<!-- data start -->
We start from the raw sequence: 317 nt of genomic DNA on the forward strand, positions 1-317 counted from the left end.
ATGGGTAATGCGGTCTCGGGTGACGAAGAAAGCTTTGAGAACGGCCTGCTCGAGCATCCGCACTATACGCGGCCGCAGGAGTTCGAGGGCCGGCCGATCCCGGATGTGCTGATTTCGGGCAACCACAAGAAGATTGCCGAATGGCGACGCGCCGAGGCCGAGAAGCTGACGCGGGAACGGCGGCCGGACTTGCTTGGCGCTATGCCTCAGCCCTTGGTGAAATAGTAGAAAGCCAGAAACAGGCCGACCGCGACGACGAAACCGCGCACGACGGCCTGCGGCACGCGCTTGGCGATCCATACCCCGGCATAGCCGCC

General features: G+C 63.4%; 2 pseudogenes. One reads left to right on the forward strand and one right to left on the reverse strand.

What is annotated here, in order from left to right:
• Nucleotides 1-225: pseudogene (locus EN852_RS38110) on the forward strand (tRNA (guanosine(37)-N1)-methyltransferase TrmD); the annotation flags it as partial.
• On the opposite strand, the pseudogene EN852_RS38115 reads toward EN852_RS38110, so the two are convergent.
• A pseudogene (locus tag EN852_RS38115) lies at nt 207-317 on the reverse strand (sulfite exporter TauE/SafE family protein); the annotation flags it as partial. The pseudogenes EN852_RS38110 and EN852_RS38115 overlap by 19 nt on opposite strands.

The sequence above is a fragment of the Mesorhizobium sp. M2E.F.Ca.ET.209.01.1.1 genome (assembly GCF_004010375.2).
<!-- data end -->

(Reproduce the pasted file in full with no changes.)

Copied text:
We start from the raw sequence: 317 nt of genomic DNA on the forward strand, positions 1-317 counted from the left end.
ATGGGTAATGCGGTCTCGGGTGACGAAGAAAGCTTTGAGAACGGCCTGCTCGAGCATCCGCACTATACGCGGCCGCAGGAGTTCGAGGGCCGGCCGATCCCGGATGTGCTGATTTCGGGCAACCACAAGAAGATTGCCGAATGGCGACGCGCCGAGGCCGAGAAGCTGACGCGGGAACGGCGGCCGGACTTGCTTGGCGCTATGCCTCAGCCCTTGGTGAAATAGTAGAAAGCCAGAAACAGGCCGACCGCGACGACGAAACCGCGCACGACGGCCTGCGGCACGCGCTTGGCGATCCATACCCCGGCATAGCCGCC

General features: G+C 63.4%; 2 pseudogenes. One reads left to right on the forward strand and one right to left on the reverse strand.

What is annotated here, in order from left to right:
• Nucleotides 1-225: pseudogene (locus EN852_RS38110) on the forward strand (tRNA (guanosine(37)-N1)-methyltransferase TrmD); the annotation flags it as partial.
• On the opposite strand, the pseudogene EN852_RS38115 reads toward EN852_RS38110, so the two are convergent.
• A pseudogene (locus tag EN852_RS38115) lies at nt 207-317 on the reverse strand (sulfite exporter TauE/SafE family protein); the annotation flags it as partial. The pseudogenes EN852_RS38110 and EN852_RS38115 overlap by 19 nt on opposite strands.

The sequence above is a fragment of the Mesorhizobium sp. M2E.F.Ca.ET.209.01.1.1 genome (assembly GCF_004010375.2).